Photo Credit: Leon Venter via Unsplash
If the past two and a half years have made us realize anything, it is that the work culture that most of us were a part of prior to the pandemic does not work. It was not supportive of our overall health. For those of us that work, our jobs and careers are a big part of our identity. We spend most of our time throughout the week tending to our never ending work to-do lists and giving energy to our work responsibilities. And for many, work can be a major source of the stress that they experience. Having healthy boundaries with work is now more important than ever, especially with the economy, societal discussions of "silent quitting," "working your wage," "silent firing," and the push to go back into the office. We are in a world that is constantly changing around us and it is important that we are doing what we can to protect and support our mental health.
It can feel difficult for many to advocate for themselves in the office or set boundaries. Toxic workplace culture can have us feeling as though we are never enough and can also elicit trauma responses such as people pleasing. Sometimes, our relationships with management can even mirror certain aspects of the relationships that we had with our primary caregivers when we were young. It can especially feel difficult to advocate for ourselves in the workplace when we are in financial need. It isn't always realistic to walk away from your job, especially if you are living paycheck to paycheck. This is why boundaries with work are so important. Boundaries not only help us to establish a better work/life balance, but also help to prevent and cope with burnout. If you are someone that is having a hard time establishing boundaries with work, here is how you can get started:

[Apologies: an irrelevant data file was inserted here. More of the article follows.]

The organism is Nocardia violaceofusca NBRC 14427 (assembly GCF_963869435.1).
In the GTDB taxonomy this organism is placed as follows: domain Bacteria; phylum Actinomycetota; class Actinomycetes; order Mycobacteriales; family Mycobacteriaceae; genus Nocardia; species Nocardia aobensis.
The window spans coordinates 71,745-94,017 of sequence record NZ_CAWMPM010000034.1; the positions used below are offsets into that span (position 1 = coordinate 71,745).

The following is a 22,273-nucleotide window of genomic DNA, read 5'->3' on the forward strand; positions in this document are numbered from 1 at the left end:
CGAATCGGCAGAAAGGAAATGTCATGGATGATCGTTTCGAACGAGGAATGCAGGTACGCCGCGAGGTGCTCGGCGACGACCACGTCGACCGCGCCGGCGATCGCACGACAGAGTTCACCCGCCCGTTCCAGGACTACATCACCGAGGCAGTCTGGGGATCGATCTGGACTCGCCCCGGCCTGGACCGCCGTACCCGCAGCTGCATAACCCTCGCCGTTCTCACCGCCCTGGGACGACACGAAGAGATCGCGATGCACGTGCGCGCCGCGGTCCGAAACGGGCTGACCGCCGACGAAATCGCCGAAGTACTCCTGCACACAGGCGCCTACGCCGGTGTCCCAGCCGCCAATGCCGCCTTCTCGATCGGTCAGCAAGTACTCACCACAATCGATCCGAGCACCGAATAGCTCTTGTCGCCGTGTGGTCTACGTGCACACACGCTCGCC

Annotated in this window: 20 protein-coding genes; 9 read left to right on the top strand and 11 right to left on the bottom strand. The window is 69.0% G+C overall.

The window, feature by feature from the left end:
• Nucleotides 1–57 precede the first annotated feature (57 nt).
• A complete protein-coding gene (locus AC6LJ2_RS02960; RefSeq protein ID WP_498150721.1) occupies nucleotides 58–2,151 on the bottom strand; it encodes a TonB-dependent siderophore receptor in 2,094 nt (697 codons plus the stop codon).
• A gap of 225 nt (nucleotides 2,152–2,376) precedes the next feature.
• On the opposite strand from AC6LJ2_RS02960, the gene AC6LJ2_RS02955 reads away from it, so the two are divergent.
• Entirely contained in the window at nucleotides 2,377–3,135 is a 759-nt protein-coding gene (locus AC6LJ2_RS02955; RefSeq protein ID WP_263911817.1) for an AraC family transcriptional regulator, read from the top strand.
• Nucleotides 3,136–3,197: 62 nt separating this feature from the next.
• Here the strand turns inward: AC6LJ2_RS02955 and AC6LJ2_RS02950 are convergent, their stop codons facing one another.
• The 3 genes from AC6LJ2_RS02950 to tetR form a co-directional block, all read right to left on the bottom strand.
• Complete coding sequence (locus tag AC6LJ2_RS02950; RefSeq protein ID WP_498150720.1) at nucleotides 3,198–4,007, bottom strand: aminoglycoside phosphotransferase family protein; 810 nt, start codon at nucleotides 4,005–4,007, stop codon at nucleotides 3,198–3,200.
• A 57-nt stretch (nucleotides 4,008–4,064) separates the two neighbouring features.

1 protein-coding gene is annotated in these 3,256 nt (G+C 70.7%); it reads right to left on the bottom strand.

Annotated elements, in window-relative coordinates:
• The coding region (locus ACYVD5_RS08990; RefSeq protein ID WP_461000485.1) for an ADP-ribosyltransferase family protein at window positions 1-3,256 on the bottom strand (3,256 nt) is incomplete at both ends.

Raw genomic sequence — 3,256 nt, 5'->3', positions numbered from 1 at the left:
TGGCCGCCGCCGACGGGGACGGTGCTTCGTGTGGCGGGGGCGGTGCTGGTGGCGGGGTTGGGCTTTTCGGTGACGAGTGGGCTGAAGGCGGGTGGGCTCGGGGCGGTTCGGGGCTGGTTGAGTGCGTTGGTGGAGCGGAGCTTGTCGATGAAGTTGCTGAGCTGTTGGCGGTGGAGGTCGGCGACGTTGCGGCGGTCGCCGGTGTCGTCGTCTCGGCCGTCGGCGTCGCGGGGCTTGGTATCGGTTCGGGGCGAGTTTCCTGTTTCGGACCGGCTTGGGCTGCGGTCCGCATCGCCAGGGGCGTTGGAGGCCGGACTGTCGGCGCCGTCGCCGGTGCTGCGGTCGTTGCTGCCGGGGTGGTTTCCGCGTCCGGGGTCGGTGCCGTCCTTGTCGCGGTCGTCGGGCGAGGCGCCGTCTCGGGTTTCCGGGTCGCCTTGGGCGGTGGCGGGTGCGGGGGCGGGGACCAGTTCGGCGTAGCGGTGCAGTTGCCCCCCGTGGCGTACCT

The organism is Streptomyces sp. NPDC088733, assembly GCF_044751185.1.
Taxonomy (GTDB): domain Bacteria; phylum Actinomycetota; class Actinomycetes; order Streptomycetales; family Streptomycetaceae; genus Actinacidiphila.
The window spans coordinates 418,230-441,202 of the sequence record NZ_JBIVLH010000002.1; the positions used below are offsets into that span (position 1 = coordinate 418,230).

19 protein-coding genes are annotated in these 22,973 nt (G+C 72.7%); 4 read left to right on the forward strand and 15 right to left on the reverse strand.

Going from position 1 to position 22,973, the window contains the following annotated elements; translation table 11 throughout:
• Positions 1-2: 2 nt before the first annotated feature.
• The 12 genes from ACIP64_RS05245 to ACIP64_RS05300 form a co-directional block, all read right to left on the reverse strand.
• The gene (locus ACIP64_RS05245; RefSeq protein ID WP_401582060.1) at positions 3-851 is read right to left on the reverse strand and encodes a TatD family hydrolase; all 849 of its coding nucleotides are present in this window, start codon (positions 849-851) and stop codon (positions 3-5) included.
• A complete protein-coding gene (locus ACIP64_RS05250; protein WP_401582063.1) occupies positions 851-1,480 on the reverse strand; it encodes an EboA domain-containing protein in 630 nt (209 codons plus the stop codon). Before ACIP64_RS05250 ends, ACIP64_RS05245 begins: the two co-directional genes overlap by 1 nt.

These types of boundaries are so important to have, because they are protective of your mental health.
Be sure that you stick to working within your scheduled hours
Avoid workplace gossip
Set an away message when you are out of the office
If you are unable to complete all of your work tasks during a given time, ask your manager which tasks need to be prioritized
Silence your phone while on your breaks
Do not complete others' work
Know when to say "no"
Having emotional boundaries help us to develop our sense of self, prevent us from taking on the emotional burden of others, and take care of our feelings.
Communicate with your boss or supervisor how you prefer to receive feedback
Avoid connecting with your colleagues on social media if you are uncomfortable with that
Create a structured schedule during the week that has time for self-care
Connect with colleagues that are supportive
Keep your work relationships professional
Use your time off
Physical boundaries help our bodies to feel more comfortable and safe in the spaces that we are in.
If you need time to de-compress, take your lunch break solo
Don't work on weekends
Be mindful of how often you participate in evening "work events"
Give handshakes instead of hugs
Get fresh air outside throughout your work day
Now that you know of a few boundaries that you can implement, it is important to also know how to maintain them. When maintaining boundaries, it is important that you are regularly checking in with yourself. Check in with your emotions, pay attention to how you feel around certain colleagues, and be honest with yourself when you are beginning to feel overwhelmed. Boundaries can always be re-assessed and more can be added on if need be.